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What Exactly is a Marketing Plan?

A marketing plan is the framework that provides the game plan for executing an organization’s marketing strategy.

But more than that, you can think of a marketing plan as the most important reference material for your marketing team – it spells out the overall vision, specific goals, and actionable steps for a specific period of time or campaign.

Some marketing plans are created for the long-term, such as for the entire year, while others are shorter-term quarterly or monthly plans.

Another way to think about marketing plans is that, similar to a business plan, they are the master outline for how to carry out a marketing strategy (or multiple marketing strategies) to meet business goals.

Typically, a marketing plan is comprised of the following elements:

  • An Executive Summary – This is a brief overview that sits at the top of your marketing plan that summarizes your marketing goals and key marketing efforts. It may also include a quick outline of what will follow in the rest of the document.
  • Mission Statement – A brief definition of the main goal of the marketing plan. It could be to reach a new target audience, launch a new product successfully or
  • SWOT analysis – Some marketing plans may include this analysis, which identifies strengths, weaknesses, opportunities and threats.
  • A Target Market description – Who is the customer base that this particular marketing plan is geared toward? This breaks down the demographics, shopping styles and other traits of intended buyers. It can break down even further with profiles of different buyer personas.
  • Marketing strategies – You can have more than one marketing strategies featured in a marketing plan. For instance, you might have an offline strategy, a digital marketing strategy, a content marketing strategy, an SEO strategy, an event marketing plan, etc.
  • Analytics – The marketing plan will usually identify the Key Performance Indicators (or KPIs) that will be used to measure success. In other words, what are the measurable marketing objectives that you will be tracking? It could be things like market share, new customers, return on investment goals, etc.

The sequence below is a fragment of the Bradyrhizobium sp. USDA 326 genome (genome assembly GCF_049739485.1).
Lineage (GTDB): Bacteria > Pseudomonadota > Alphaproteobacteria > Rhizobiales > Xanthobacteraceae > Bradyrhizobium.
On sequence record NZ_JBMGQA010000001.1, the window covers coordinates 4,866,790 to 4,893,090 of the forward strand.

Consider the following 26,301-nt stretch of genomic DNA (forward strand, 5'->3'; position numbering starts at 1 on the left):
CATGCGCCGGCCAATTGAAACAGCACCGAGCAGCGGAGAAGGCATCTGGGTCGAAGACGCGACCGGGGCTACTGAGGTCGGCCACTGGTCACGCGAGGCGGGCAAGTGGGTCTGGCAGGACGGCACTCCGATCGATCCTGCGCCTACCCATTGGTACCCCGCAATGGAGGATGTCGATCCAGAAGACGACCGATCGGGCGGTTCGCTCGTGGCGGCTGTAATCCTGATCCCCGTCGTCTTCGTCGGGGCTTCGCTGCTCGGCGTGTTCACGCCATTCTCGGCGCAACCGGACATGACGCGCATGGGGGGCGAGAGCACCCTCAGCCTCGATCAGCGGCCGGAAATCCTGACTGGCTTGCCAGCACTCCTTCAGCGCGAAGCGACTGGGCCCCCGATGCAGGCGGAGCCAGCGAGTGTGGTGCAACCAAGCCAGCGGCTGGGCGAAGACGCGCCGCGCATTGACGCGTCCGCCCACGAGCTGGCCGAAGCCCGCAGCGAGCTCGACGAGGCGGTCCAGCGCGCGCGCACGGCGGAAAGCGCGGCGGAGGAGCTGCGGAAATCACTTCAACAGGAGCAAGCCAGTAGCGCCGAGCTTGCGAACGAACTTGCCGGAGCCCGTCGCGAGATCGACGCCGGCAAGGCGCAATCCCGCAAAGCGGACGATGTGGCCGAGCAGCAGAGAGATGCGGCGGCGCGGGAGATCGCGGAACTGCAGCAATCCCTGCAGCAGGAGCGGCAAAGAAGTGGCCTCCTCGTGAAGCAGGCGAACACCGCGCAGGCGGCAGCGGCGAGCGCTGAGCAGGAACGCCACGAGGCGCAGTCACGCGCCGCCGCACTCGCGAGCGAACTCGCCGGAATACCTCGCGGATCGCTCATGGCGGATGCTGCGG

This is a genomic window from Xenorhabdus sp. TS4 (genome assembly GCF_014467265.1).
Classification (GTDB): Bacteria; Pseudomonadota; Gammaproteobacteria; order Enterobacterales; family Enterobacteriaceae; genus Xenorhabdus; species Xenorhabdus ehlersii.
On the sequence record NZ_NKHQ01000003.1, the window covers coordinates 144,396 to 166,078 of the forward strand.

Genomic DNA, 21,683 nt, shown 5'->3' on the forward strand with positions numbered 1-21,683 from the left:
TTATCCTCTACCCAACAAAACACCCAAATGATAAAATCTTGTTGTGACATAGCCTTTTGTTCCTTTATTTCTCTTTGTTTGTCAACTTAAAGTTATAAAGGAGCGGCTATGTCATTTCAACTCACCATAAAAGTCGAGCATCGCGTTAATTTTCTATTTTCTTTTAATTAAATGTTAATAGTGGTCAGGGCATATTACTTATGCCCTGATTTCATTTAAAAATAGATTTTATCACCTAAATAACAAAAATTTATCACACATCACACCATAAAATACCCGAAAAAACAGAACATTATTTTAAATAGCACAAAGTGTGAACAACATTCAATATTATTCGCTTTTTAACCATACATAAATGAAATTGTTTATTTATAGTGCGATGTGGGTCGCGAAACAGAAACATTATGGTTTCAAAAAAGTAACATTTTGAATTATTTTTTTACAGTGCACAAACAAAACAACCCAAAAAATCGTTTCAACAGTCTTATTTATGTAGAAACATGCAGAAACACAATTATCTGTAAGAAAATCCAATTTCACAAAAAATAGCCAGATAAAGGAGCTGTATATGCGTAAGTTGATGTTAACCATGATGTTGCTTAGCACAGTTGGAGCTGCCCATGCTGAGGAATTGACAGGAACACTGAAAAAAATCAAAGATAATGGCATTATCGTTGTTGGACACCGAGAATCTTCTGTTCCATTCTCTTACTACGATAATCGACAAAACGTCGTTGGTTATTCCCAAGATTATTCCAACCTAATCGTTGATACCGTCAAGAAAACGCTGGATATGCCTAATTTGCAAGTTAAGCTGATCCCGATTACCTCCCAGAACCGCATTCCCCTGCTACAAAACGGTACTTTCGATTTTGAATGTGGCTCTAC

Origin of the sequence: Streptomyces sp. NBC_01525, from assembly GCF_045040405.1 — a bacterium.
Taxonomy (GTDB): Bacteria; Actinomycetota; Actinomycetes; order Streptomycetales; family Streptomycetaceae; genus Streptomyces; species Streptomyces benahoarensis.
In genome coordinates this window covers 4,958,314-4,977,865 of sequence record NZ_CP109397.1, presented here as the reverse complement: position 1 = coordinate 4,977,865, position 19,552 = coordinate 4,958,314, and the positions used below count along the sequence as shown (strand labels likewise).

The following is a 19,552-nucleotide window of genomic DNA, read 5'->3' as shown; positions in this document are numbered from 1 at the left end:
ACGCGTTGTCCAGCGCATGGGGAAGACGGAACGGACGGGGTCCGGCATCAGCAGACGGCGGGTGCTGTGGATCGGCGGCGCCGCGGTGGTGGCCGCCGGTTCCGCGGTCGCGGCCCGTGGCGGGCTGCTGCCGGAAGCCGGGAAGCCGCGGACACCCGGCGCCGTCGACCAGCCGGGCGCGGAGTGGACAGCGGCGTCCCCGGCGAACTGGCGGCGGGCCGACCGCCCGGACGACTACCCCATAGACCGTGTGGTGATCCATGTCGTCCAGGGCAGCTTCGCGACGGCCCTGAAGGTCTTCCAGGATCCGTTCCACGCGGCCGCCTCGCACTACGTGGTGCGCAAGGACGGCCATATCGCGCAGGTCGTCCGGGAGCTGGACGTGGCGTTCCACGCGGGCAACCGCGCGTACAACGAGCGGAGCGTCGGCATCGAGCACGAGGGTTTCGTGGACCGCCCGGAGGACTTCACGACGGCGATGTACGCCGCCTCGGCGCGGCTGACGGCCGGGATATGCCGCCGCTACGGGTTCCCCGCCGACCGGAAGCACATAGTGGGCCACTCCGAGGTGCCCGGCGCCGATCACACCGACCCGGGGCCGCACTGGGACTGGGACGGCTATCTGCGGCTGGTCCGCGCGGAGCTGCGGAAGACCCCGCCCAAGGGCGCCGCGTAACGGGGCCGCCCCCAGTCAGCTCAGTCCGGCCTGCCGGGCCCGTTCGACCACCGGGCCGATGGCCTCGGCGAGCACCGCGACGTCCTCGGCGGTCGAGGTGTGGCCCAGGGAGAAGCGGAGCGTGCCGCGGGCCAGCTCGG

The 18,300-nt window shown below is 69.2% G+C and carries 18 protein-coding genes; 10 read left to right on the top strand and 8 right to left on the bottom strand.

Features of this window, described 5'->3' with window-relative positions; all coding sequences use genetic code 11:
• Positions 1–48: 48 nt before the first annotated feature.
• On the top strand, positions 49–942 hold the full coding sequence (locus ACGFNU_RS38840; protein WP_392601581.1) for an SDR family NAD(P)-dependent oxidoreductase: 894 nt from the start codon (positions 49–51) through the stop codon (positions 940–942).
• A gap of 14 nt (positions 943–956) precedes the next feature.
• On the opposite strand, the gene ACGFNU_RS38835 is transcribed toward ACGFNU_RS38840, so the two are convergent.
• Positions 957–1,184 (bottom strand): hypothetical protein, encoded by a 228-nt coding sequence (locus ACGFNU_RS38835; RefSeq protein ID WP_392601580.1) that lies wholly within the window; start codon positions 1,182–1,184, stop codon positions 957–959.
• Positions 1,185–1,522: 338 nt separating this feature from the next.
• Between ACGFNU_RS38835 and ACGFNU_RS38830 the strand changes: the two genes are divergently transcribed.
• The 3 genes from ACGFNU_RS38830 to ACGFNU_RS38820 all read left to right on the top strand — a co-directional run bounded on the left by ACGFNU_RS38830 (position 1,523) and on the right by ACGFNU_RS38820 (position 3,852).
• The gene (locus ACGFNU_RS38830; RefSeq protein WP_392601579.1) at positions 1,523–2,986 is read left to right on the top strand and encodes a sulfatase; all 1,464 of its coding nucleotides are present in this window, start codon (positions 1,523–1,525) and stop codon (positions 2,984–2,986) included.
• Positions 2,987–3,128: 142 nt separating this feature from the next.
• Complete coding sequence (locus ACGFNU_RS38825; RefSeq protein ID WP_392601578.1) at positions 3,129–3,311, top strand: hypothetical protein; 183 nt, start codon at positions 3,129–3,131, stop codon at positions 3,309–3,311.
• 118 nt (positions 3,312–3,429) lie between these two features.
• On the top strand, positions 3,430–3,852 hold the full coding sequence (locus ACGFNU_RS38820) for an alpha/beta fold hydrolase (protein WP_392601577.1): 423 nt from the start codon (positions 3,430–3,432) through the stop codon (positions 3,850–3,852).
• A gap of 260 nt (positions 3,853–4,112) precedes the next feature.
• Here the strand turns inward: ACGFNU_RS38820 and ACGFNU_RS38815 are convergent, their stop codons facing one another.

• The “to do” list – The marketing plan will also include all of the practical elements like the budget, the timeline of when tasks should be completed, and which members of the marketing team are responsible for what.

Different Types of Marketing Plans

Whether you have a start-up, a small business or a large organization, creating a marketing plan that covers the full scope of your team’s marketing strategy is a smart move. However, you may find the need for several different marketing plans that are more department-specific or campaign-based, such as a content marketing plan or a social social media marketing plan.

Here are some examples of the different types of marketing plans you may work with:

  • Those that revolve around time. Some plans cover a month, while others are done for the quarter, and still other cover the whole year. The entire plan revolves around what you plan to accomplish in a certain period of time, and how you’ll get there.
  • Those that are specific to a function. For instance, you might have a Paid Marketing Plan that includes all of your digital advertising, PPC, search engine marketing, or paid social media promotions — everything that goes under the umbrella of “paid marketing.” Or, you could have a content marketing plan since content is such an important weapon in a marketing team’s arsenal.
  • Those that are specific to a team. Within marketing, there are different groups, so you might have a dedicated plan for each one. For example, a Social Media Marketing Plan might zero in on the various social media channels, and their specific campaigns.
  • Those that are product- or campaign-focused. Say you’re bringing out a whole new product. In that case, you might want to have a New Product Launch Marketing Plan that will define the new target market or demographic and all of the different marketing strategies involved. Or maybe you’re introducing an existing product to a new segment, so you might have a plan that revolves around that target campaign.

What is the Purpose of a Marketing Plan?

Other than wanting to be successful, the purpose of a marketing plan is to always have a point of reference to help keep everyone on track and have a purposeful game plan with an end goal.

Illustration of a marketing plan